In This Article Expand or collapse the "in this article" section Paul Gauguin

  • Introduction
  • Gender, Race, and Postcolonialism

Art History Paul Gauguin
Allison Perelman
  • LAST REVIEWED: 21 February 2023
  • LAST MODIFIED: 21 February 2023
  • DOI: 10.1093/obo/9780199920105-0175


Paul Gauguin (b. 1848–d. 1903) is perhaps equally well known for his life story as for his art. Born in Paris, he spent most of the first six years of his life in Peru until his family returned to their native France. As a young man, Gauguin sailed internationally in the Merchant Marines before becoming an assistant to a stockbroker in Paris. In the 1870s, his interest in art collecting led to meeting several prominent avant-garde artists, including the Impressionist Camille Pissarro. Soon Gauguin was not only buying art, but he was also practicing painting and sculpture in his spare time. By the early 1880s, he was pursuing a fulltime career as an artist. Gauguin worked in a broad range of media, such as painting, wood carving, ceramics, drawing, and printmaking, in addition to his written manuscripts. He was one of the most radically experimental artists of his time, and his oeuvre reflects the breadth of his material interests and international inspirations. Known for his extensive travels, he lived and worked not only in Paris but also the French regions of Brittany and Provence as well as Denmark, Martinique, Tahiti, and the Marquesas Islands. In 1891, Gauguin left Paris for Tahiti, in search of new subject matter for his art and to cement his reputation as a primitivist. After a brief return to France, where his Polynesian-inspired paintings, sculptures, and prints shocked and confounded audiences, he traveled back to Tahiti. He remained there for six years before moving to the Marquesas Islands, where he lived the last two years of his life. Gauguin is best known for his paintings of Polynesian subjects, particularly female figures. Found in museums around the world, his canvases are often characterized by bright colors, flat application of paint, and a style that emphasized subjective feeling and fantastical imagery over naturalistic representation. Although he began his career with the Impressionists, he is also associated with styles and art movements of Cloisonnism, Symbolism, and Primitivism. Posthumously, he has also been categorized as a Post-Impressionist along with Vincent van Gogh, with whom he had a productive yet combative collaboration. The conflation between Gauguin’s life and art can be traced back to the artist himself. He was a savvy promoter of his own work and created a self-mythology in which he embraced a dual persona as both cerebral avant-gardist and uncivilized savage. During his lifetime, he recognized the value of controversy and defiant aesthetic and political stances in his efforts to promote his career. Gauguin remains a controversial figure, however, largely due to his sexual relationships with girls and young women; his participation in French imperialist and colonialist endeavors overseas; and his utilization of motifs, myths, and figures from other, often marginalized, cultures. With the rise of gender, race, and postcolonial theory in recent decades, scholars around the world continue to grapple with the artist, his work, and his lasting cultural impact.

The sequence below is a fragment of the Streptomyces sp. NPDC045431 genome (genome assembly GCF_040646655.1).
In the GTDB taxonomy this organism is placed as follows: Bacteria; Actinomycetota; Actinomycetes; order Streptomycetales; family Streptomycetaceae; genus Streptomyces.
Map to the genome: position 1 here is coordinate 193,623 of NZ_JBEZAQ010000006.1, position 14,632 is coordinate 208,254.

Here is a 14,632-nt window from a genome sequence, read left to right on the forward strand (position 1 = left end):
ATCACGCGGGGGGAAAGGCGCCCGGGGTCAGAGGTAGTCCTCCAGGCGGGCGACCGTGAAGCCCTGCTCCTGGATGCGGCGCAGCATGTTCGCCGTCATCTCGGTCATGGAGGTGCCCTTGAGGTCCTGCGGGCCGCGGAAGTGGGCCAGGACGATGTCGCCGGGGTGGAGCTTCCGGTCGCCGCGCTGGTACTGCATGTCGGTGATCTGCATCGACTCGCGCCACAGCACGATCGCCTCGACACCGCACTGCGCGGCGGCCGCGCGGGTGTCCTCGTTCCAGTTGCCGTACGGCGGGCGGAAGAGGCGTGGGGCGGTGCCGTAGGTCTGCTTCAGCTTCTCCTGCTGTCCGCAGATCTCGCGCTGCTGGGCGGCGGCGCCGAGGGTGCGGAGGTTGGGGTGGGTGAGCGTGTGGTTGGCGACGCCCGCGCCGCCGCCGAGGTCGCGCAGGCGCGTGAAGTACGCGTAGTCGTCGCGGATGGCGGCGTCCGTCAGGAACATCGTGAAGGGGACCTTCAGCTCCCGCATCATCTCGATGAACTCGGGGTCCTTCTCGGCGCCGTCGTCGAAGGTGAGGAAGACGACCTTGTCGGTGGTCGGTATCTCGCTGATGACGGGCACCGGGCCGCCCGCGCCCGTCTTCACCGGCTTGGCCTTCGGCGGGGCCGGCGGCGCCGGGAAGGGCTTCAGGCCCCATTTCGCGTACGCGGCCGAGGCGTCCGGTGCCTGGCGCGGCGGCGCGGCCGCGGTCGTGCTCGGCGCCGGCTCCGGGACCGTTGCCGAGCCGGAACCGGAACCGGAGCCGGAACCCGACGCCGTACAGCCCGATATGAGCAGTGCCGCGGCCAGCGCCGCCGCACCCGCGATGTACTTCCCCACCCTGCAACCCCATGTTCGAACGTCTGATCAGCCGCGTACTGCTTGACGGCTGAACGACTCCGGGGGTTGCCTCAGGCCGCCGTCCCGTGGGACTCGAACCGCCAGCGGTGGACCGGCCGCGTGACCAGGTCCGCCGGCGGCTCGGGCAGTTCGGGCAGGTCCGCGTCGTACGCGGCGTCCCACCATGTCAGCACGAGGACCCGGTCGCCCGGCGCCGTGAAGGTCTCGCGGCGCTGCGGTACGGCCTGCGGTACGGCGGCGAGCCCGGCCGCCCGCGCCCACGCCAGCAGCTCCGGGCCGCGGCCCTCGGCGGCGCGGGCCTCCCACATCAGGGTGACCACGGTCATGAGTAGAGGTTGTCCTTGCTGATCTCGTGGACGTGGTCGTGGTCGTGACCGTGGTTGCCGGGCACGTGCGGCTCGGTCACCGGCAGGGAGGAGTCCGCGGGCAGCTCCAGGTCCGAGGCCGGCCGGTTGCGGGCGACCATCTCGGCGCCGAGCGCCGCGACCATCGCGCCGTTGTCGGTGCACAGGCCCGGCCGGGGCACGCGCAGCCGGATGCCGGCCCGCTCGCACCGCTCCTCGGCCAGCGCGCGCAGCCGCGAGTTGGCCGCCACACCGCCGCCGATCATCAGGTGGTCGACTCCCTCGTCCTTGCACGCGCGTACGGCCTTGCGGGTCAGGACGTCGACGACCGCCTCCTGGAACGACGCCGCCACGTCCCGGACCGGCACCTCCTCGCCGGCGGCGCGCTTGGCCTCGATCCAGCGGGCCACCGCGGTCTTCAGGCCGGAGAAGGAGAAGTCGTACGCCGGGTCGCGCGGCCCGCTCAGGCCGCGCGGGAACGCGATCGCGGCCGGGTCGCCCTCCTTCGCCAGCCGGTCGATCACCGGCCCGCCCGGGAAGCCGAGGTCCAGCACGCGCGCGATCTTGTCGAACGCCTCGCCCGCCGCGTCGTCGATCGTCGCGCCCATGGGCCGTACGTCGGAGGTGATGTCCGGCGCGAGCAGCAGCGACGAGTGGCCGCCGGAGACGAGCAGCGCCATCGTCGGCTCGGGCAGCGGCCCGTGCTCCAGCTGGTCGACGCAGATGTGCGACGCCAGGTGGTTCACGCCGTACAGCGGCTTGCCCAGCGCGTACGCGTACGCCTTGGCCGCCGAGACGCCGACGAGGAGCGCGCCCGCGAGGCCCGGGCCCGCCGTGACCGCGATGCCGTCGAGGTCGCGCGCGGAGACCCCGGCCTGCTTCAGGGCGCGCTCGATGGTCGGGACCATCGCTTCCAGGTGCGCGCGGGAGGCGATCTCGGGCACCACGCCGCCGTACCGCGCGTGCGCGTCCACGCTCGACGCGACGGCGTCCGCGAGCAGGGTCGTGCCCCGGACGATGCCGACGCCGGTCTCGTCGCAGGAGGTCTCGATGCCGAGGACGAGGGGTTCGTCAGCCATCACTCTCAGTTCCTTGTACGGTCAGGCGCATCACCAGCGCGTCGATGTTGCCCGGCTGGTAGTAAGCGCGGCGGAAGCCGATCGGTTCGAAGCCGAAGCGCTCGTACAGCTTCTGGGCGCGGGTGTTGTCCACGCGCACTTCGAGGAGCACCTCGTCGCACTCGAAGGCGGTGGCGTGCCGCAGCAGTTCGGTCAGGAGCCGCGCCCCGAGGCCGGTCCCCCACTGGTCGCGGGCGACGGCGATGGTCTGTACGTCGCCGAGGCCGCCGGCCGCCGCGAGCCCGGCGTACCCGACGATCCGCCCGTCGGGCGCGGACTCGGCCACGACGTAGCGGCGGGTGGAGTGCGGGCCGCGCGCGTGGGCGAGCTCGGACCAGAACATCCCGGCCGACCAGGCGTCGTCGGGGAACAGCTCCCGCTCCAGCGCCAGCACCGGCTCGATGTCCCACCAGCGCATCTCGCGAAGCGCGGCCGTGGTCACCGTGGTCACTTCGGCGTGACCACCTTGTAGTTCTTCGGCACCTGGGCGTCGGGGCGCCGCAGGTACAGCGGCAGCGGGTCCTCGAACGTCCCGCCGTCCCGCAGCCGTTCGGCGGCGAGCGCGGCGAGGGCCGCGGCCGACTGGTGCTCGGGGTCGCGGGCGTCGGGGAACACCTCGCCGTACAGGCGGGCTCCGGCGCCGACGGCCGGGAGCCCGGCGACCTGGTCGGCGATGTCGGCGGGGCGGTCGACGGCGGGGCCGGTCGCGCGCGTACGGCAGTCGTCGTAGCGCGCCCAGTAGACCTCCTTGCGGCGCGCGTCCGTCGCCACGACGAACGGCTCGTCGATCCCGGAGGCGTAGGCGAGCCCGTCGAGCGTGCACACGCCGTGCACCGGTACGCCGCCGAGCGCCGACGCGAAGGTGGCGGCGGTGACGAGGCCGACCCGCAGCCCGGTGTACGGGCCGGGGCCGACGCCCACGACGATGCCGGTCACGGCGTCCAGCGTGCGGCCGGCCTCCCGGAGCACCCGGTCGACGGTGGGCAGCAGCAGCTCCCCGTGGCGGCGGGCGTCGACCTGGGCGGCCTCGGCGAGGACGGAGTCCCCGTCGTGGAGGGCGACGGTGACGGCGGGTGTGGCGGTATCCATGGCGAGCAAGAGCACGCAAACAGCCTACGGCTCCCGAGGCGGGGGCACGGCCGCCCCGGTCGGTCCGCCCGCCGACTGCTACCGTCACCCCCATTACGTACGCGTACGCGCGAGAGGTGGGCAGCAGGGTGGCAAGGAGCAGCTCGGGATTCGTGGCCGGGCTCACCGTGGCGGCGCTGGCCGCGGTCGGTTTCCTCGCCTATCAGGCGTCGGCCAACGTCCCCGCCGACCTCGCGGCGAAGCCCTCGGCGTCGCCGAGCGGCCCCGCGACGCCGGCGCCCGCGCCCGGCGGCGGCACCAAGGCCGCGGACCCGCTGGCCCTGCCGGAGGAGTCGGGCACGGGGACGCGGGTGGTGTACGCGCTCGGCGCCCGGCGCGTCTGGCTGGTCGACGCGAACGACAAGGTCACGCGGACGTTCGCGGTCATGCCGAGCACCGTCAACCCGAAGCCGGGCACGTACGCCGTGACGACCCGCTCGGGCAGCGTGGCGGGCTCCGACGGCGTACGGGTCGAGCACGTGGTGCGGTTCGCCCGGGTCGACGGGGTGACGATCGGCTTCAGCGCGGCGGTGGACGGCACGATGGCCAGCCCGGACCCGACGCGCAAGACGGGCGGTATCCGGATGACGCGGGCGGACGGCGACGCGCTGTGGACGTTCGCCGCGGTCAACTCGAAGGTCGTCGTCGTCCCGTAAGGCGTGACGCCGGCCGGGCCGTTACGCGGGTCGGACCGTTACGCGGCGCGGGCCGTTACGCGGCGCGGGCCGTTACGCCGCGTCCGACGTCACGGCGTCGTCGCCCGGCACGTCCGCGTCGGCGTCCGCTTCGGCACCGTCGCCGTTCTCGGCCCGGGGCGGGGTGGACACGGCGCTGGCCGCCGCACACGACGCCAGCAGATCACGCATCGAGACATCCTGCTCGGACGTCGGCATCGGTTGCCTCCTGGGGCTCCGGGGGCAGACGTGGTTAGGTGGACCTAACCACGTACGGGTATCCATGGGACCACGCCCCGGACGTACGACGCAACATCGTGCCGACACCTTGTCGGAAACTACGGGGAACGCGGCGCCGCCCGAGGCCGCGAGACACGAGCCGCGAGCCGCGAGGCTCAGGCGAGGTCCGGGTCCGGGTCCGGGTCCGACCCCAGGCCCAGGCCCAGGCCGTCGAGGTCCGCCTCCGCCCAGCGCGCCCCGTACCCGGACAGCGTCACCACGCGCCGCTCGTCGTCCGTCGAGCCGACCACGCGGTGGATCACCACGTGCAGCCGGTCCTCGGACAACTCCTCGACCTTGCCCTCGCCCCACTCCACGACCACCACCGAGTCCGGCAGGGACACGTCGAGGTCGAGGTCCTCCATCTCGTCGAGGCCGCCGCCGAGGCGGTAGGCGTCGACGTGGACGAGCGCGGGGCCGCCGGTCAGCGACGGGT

Life and Career Overviews

The course of Gauguin’s life has been the subject of both scholarly and popular interest for over a century. Consequently, there are numerous biographies and catalogues from retrospective exhibitions, each with their own interpretation of the relationship between his oeuvre and his personal history. Less common are publications written to serve as well-researched introductions to the artist for a general audience, but several worthwhile examples are listed here under Overviews and Introductions to Gauguin. Maugham 1919 is a notable outlier to these categories as a fictional roman à clef; while it does not give an accurate account of the artist’s life, it does offer insight into how the legend of Gauguin informed the public imagination of the early twentieth century.

  • Maugham, W. Somerset. The Moon and Sixpence. New York: Modern Library, 1919.

    Taking thinly veiled inspiration from Gauguin’s life, Maugham’s novel tells the story of an artist who abandons his family to pursue a painting career in Paris and then Tahiti. This text should not be confused for or used as a substitute for a biography of the artist; however, as an artifact of the culture of its time, it provides key insight into the perceptions of the early mythology of Gauguin.

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